To determine the potential role of MAPK pathways in EMT induced by HRV and TGF-β1, selective inhibitors of each pathway were used to examine effects on fibronectin expression. Inhibition of the p38 pathway significantly inhibited fibronectin expression induced by either serotype of HRV alone, and in combination with TGF-β1. Surprisingly, inhibition of this pathway had little effect on responses to TGF-β1 alone. Although TGF-β1 did not induce a marked activation of ERK1/2, inhibition of this pathway significantly reduced fibronectin induction in response to the combination of HRV-16 and TGF-β1 without affecting the modest response to HRV-16 alone. Interestingly, fibronectin induction in response to HRV-1A, either alone or combined with TGF-β1, was enhanced by inhibition of the ERK1/2 pathway. Thus the p38 MAPK pathway appears to play a role in induction of EMT by both major and minor group HRV strains, alone and in conjunction with TGF-β1, but the ERK1/2 pathway exerts different effects depending upon the HRV strain receptor involved.

To further examine the underlying basis of the potential mechanisms by which HRV may interact with TGF-β1 to induce EMT, we examined pathways implicated in TGF-β1 signaling. We provide the first evidence that both HRV-16 and HRV-1A are not only able to induce expression of the E-cadherin transcriptional repressor, SLUG, but that the combination of each HRV serotype with TGF-β1 induces activation of SLUG that is greater than that seen with TGF-β1 alone. This provides a potential mechanism to support the reduced expression of E-cadherin seen with HRV alone, and the synergistic induction observed with the combination of HRV and TGF-β1. Interestingly, consistent with an earlier report [44], while each HRV serotype appeared to modestly induce activation of a second, related transcriptional repressor SNAIL, the combination of HRV and TGF-β1 did not induce any activation above that observed with TGF-β1 alone. Finally, we showed that neither HRV-16 nor HRV-1A induced activation of the SMAD2/3 pathway, and the combination of either strain of virus with TGF-β1 had no effect above that seen with TGF-β1 alone.

A limitation of this study is the use of the BEAS-2B bronchial epithelial cell line. This was chosen because less than 10% of primary cells can be infected by major group HRV strains [26], raising concerns that insufficient “signal-to-noise” would be obtained. As noted, the BEAS-2B cell has been commonly used to examine EMT [23, 2931], and has been shown to reproduce effects observed with HRV in primary cells in a number of studies [16, 5557]. Nonetheless, it will be important to extend these studies to primary epithelial cells. This should be feasible having established that HRV-1A induced EMT as minor group HRV can infect a greater percentage of primary cells than major group strains [58]. It will also be important to determine if HRV-induced EMT is enhanced in epithelial cells from asthmatic children or adults.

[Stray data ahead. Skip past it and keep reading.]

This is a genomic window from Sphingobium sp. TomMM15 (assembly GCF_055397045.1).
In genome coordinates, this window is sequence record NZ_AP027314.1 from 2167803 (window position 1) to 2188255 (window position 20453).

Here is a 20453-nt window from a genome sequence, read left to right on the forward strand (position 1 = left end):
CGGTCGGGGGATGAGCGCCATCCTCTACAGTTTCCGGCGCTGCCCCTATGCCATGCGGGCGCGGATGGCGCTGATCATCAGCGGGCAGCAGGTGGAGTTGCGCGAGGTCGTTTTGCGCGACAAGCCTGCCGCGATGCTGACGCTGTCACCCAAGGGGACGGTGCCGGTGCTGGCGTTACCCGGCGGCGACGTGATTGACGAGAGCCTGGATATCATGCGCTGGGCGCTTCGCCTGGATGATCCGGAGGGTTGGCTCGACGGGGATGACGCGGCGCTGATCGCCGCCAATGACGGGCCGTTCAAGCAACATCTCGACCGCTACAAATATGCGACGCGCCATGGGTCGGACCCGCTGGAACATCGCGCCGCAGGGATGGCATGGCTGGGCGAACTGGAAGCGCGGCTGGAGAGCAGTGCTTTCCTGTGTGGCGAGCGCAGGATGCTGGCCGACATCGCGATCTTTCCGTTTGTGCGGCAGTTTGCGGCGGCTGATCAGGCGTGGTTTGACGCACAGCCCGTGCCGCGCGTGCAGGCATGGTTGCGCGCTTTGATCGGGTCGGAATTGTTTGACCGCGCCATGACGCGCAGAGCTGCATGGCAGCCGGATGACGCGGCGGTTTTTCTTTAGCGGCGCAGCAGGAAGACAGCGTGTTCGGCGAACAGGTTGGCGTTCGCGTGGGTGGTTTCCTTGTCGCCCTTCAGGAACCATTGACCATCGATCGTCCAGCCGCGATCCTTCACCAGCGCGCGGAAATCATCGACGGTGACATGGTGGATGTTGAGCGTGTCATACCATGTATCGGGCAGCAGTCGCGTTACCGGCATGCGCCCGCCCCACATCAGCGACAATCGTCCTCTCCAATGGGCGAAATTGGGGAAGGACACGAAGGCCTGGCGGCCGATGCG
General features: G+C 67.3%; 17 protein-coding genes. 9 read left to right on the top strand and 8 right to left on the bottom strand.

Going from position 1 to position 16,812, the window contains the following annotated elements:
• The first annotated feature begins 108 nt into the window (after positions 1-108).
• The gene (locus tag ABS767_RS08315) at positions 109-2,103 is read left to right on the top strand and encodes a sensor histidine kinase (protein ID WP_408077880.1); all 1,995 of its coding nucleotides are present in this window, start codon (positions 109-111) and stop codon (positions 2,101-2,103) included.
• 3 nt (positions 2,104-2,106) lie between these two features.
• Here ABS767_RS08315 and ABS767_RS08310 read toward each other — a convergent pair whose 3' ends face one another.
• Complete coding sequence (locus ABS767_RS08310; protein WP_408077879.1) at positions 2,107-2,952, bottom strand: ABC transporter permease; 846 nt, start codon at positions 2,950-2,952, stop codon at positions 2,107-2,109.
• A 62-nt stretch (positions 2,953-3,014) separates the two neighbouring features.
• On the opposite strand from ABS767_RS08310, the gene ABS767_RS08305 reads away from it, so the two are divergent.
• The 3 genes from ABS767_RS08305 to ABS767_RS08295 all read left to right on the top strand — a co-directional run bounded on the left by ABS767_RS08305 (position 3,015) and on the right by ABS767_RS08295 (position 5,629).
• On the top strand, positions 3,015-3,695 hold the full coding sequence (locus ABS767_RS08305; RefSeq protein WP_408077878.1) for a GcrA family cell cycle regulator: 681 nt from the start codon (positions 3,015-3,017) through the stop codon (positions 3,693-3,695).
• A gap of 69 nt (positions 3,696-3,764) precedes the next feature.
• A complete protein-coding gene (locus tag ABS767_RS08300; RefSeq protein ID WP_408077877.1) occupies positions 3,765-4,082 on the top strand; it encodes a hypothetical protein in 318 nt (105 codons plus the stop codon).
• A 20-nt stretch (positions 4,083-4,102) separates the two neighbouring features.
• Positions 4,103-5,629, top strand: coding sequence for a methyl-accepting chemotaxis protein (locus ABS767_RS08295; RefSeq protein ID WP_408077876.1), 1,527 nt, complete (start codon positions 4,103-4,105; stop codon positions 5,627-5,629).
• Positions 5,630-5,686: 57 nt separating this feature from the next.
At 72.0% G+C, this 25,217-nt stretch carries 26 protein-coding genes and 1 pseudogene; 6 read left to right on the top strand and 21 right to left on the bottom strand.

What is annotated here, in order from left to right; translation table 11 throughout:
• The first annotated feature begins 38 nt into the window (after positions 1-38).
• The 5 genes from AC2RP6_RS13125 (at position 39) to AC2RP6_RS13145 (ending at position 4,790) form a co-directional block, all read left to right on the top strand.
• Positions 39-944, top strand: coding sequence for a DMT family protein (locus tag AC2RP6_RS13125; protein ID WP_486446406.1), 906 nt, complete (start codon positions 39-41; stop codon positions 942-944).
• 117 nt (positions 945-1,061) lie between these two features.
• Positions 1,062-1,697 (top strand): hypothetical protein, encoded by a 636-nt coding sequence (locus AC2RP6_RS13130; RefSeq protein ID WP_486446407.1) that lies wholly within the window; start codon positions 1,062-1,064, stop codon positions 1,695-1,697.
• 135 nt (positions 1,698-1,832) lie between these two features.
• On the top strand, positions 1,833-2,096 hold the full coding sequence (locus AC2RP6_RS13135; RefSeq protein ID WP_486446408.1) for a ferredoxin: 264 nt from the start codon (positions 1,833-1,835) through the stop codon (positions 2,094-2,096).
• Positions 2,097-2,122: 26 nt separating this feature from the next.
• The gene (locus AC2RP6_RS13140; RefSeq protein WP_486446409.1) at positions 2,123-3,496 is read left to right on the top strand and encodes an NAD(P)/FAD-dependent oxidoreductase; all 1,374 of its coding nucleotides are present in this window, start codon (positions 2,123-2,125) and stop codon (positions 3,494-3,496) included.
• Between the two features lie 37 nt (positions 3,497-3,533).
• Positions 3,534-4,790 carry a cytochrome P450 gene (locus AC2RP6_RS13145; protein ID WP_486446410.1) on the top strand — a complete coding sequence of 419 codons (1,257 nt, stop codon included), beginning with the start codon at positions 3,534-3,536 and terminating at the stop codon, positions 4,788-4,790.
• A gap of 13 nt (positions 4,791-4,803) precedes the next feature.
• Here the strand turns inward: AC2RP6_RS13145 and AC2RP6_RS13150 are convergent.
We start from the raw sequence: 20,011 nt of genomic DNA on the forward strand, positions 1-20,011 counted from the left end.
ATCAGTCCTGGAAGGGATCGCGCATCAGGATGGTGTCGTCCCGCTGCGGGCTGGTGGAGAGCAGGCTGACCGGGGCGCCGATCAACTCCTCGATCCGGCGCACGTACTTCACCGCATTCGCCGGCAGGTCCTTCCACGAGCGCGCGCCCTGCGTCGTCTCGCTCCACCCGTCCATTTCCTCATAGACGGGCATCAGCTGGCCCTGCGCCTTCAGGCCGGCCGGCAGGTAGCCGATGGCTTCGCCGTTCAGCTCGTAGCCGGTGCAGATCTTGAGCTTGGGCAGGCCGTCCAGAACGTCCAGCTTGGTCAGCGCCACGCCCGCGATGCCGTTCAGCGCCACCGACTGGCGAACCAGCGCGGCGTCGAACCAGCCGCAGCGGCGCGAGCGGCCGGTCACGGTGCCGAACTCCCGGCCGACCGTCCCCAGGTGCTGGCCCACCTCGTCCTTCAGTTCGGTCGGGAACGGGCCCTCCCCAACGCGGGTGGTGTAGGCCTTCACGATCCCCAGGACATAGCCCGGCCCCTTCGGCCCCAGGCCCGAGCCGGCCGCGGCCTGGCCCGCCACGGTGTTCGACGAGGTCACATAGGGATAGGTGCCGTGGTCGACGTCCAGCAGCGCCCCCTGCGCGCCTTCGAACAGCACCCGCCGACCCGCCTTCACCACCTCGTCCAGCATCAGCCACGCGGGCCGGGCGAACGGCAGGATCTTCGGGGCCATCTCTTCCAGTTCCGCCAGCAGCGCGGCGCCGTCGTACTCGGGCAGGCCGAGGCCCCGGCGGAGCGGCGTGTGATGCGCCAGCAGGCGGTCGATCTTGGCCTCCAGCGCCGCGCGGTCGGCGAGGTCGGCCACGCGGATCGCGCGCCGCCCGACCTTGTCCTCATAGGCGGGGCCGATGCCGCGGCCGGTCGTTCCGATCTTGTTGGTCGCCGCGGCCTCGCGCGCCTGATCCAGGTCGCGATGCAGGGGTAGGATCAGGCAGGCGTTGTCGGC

It should be noted that, while EMT is a well-recognized process in both physiological and pathophysiological conditions, it remains unclear what percentage of fibroblasts and myofibroblasts in the asthmatic airways derive from EMT. Studies using genetic fate tracking of lung epithelial cells in a mouse model of allergic asthma reported that approximately 30% of murine lung fibroblasts were derived from epithelial cells that underwent EMT [59], but it is far from clear if this is the case in humans.

Conclusions

In summary, we provide the first evidence that both HRV-16 and HRV-1A, representing major group and minor group serotypes, respectively, are able to induce phenotypic and morphological changes in bronchial epithelial cells that are consistent with EMT. HRV appears to play a greater role in the loss of epithelial markers, but both serotypes of HRV synergize with TGF-β1 to induce changes in epithelial and mesenchymal markers and to change morphology. The effects of HRV on EMT do not depend on viral replication but appear to involve activation of MAPK pathways, as well as activation of the transcriptional repressor SLUG. Taken together, our data add further support for the concept that repeated HRV infections may contribute to the development and progression of airway remodeling in asthma.

Declarations

Acknowledgements

Not applicable.

Funding

Grant number 43923 from the Canadian Institutes of Health Research (CIHR) supported this work. Dr. Proud is the recipient of a Tier 1 Canada Research Chair in Inflammatory Airway Diseases. The funding body played no role in the design of the study; in the collection, analysis and interpretation of the date; in writing the manuscript; or in the decision to submit for publication.

Availability of data and materials

The authors’ unpublished data are available upon request.

Authors’ contributions

DMM and DP conceived of the project. DMM performed all experiments. DMM and DP both performed data analysis and interpretation. DMM wrote the initial draft of the manuscript. DP performed all final editing. Both authors read and approved the final manuscript for submission.

Competing interests

DMM has no competing interests in this manuscript. DP has received consulting fees from AstraZeneca, Janssen, Pfizer and Procter & Gamble, and has received research grants from AstraZeneca and MedImmune. None of these applied to the current work.

Consent for publication

Not applicable.

Ethics approval and consent to participate

Not applicable.

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Authors’ Affiliations

(1)
Department of Physiology & Pharmacology, Snyder Institute for Chronic Diseases, Cumming School of Medicine, University of Calgary
(2)
University of Calgary, Faculty of Medicine, HRIC 4C50-54
(3)
Department of Physiology & Pharmacology, HRIC 4AC60, University of Calgary Cumming School of Medicine

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© The Author(s). 2017